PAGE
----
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Tracking Down the Silent Killer

World Health Day 2013 is marked by a call for intensified efforts to prevent and control hypertension, also known as high blood pressure. The World Health Organization (WHO) estimates that worldwide, high blood pressure affects more than one in three adults aged 25 and over—or about one billion people—and is a major contributor to heart disease and stroke. 

Altogether, hypertension is the world’s number one cause of premature death and disability. 

For those of us who have an interest in the prevention of cardiovascular disease, this focus on high blood pressure, even for a day, is welcome indeed. High blood pressure is what we used to call a symptomless risk factor. Contrary to popular belief, people with high blood pressure do not know they have it unless they get tested and—worse yet—being tested once is not enough. Blood pressure has to be tested regularly, or it can become a silent killer. 

Mulling this over was enough to get me into my time machine heading back to 1988. That year, a book was published by Faber and Faber called Prevention of Coronary Heart Disease and Stroke: a Workbook for Primary Care Teams, co-authored by me, along with Julian Tudor Hart and J.A. Muir Gray. The book is now out of print so you can’t run out to buy a copy, but I unearthed it today to remind myself of what we wrote. 

Two major messages stood out and they still resonate in 2013. First, high blood pressure should be detected early and is both preventable and treatable through lifestyle changes. Second, a team approach to the detection and management of high blood pressure and other cardiovascular risk factors is essential if the burden of care is to be manageable. 

In our book, we talked about the risk factors for heart disease and stroke, including high blood pressure. I wondered if the risk factors might have changed in the intervening years, but they haven’t; they are still lifestyle-based. It is what we eat, how much we exercise, and whether we smoke and drink alcohol to excess that affect the condition of our arteries and hearts. 

We emphasized in our book that our clients were not likely to change their lifestyle behaviors simply because they were given a leaflet. There is a real art to effectively planning prevention and treatment with patients. And the key message we had was that this takes time—a luxury not always available to hard-pressed health workers. 

We also wrote about the roles that nurses can play in primary care in detecting and managing hypertension, which at the time was pretty radical. Indeed, having a book jointly authored by a doctor and a nurse was unusual in itself back then. The reason for the joint authorship was to convince primary care teams that they should consider sharing the tasks involved in blood pressure control. Our clients needed time to discuss their fears and to hear messages about their health. They appreciated being able to talk to a knowledgeable health worker—not necessarily a physician—and there were some groundbreaking nurse-led programs implemented at that time.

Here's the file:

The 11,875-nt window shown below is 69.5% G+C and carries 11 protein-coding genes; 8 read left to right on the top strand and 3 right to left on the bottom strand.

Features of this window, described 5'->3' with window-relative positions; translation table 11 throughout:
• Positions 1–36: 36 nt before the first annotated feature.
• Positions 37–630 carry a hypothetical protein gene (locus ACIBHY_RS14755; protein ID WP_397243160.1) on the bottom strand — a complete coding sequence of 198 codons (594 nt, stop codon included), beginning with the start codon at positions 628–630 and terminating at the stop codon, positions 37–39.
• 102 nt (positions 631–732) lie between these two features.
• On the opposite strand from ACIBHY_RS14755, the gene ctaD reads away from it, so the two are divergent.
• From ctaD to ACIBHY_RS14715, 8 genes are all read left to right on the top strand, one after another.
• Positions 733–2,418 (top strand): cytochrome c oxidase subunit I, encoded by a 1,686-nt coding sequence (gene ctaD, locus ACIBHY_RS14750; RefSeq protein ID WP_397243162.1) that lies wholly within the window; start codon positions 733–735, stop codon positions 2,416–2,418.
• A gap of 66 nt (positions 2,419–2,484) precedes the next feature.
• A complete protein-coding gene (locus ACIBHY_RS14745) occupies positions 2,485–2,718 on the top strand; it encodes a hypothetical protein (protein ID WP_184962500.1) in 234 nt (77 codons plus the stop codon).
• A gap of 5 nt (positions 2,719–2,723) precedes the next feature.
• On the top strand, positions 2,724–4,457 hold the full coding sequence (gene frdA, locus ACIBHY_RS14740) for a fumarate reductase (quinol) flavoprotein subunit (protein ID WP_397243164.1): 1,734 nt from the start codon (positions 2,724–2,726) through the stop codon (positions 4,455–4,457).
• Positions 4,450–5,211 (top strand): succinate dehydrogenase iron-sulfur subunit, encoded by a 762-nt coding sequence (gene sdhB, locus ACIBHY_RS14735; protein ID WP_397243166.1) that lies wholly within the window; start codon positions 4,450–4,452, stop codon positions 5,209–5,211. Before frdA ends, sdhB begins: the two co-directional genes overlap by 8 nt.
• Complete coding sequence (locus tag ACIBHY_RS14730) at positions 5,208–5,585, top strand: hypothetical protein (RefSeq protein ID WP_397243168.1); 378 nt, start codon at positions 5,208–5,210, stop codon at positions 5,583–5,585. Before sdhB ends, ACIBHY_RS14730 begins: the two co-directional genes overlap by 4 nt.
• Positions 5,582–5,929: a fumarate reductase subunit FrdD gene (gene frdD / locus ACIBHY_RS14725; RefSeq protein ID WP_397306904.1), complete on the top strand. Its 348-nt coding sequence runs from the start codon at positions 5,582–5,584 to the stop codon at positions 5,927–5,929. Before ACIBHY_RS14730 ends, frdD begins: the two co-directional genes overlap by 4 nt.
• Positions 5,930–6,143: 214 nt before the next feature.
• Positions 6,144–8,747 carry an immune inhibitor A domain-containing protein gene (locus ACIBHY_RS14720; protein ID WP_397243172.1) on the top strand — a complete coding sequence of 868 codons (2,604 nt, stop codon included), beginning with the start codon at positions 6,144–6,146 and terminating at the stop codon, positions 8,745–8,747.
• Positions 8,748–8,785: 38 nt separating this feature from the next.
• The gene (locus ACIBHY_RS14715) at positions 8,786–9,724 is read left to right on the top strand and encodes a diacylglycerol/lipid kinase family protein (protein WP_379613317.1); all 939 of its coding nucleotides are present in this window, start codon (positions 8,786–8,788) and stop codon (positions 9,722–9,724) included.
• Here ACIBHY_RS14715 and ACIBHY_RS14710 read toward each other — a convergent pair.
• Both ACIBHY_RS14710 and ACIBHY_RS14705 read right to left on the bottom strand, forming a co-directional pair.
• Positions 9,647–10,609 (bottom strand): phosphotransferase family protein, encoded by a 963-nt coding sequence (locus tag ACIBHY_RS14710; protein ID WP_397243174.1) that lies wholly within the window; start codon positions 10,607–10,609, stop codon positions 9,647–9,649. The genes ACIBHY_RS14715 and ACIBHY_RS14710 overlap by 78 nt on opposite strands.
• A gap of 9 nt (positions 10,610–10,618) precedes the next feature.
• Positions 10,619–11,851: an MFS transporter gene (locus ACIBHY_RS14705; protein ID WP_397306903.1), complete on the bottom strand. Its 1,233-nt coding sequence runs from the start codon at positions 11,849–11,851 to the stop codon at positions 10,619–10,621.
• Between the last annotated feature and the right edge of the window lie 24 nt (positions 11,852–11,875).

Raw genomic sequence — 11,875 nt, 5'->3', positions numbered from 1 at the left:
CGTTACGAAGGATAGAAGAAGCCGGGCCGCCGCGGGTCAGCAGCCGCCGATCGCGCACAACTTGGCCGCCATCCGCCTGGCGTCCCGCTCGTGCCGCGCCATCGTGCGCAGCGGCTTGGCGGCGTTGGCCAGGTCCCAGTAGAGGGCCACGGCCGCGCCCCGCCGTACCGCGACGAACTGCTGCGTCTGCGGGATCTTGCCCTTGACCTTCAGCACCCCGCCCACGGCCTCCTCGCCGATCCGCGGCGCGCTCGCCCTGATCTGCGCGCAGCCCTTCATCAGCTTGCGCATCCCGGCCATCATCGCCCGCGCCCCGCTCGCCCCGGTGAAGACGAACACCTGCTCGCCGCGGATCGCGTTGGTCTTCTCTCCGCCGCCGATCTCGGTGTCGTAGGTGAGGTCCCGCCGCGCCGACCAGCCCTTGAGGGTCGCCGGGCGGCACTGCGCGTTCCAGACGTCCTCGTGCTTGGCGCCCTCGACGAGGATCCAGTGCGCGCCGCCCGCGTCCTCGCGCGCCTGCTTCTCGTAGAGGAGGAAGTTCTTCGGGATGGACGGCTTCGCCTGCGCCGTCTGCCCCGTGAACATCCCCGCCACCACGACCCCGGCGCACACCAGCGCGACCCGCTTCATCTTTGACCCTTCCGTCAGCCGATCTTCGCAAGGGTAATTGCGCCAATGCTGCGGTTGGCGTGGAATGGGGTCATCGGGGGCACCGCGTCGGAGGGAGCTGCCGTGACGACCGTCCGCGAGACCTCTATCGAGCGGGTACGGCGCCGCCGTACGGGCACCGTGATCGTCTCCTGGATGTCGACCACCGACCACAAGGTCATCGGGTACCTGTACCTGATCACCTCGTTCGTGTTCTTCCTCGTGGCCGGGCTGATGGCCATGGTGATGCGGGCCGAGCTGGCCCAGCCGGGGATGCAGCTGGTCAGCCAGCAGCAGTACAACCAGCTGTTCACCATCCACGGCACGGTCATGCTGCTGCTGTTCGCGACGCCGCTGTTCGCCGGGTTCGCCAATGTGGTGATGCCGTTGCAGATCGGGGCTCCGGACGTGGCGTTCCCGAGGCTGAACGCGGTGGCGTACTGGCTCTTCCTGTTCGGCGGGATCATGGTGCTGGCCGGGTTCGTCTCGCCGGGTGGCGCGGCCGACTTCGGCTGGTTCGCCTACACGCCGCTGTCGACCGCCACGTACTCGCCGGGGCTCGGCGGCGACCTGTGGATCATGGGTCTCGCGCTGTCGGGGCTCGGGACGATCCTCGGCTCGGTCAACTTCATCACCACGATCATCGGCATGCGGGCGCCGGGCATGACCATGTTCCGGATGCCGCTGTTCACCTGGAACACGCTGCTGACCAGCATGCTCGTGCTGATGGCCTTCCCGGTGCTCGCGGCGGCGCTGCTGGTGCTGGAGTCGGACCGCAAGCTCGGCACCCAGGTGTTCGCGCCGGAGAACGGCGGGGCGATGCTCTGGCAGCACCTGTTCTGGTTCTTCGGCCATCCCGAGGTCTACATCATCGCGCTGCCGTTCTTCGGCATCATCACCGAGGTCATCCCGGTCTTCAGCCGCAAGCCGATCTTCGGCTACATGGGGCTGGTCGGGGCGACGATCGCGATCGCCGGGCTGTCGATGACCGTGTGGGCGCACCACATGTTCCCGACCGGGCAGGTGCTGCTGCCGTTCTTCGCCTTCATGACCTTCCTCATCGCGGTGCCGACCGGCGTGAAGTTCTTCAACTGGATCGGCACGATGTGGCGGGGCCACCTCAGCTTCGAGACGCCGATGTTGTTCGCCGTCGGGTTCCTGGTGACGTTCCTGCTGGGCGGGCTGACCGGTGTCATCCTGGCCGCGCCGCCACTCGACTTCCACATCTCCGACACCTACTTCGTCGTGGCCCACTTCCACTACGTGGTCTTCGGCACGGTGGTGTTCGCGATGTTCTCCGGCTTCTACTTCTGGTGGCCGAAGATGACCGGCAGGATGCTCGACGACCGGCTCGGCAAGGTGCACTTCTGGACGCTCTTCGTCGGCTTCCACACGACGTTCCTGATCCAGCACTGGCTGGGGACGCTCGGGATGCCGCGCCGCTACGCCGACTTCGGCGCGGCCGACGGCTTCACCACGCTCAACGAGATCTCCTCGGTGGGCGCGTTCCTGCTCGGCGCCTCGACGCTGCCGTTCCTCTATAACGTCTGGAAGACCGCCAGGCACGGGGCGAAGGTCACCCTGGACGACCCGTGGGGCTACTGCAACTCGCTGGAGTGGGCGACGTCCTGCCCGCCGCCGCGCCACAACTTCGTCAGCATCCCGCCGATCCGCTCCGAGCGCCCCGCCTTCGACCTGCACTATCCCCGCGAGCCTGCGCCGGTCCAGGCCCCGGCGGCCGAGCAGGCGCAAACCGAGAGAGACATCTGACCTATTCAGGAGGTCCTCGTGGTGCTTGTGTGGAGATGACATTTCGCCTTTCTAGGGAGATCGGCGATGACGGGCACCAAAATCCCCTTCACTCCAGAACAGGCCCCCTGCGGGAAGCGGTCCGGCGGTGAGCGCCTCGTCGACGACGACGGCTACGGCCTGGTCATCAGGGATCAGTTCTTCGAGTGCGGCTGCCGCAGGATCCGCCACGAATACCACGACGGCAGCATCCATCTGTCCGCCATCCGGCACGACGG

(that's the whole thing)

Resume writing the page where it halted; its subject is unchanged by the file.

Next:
About 25 years later, we are still talking about the same issues. How can health workers share tasks effectively and work as teams for the benefit of their clients? 

In many countries where IntraHealth works, health workers have extraordinarily heavy workloads. Thinking about the effects of adding chronic disease prevention and control to their already overstretched clinics is the stuff of nightmares. To have any impact on the burden of chronic disease we need to explore new ways of working together wherein skills are used efficiently and people get the care they need. 

Of course, the individual health care team is only part of the story. Public health measures are needed, too. In 1988, it was all about preventing smoking through high taxes on cigarettes and supporting people to give up the habit. Now it is about food and exercise, too.

Today, we know more and we have different tools. Social media has revolutionized the ways we communicate and its potential is still unrealized, especially in getting people to take notice of information. The primary care team needs to work with the larger public health team to get lifestyle messages out and ensure that they are seen and heard. 

The new WHO global brief on hypertension (worth a read!) points out that detection and treatment demand a robust health system and a focus on all of the elements—good governance, money, buildings, equipment, information, and, of course, health workers. Detecting high blood pressure exemplifies exactly why health workers are central to health systems. With no health worker there is no one to operate and interpret the machine that measures blood pressure. Even with all the other elements in place, the system would be at a standstill without the health worker. 

Tracking this silent killer won’t be easy. And without health workers, it won’t be possible at all.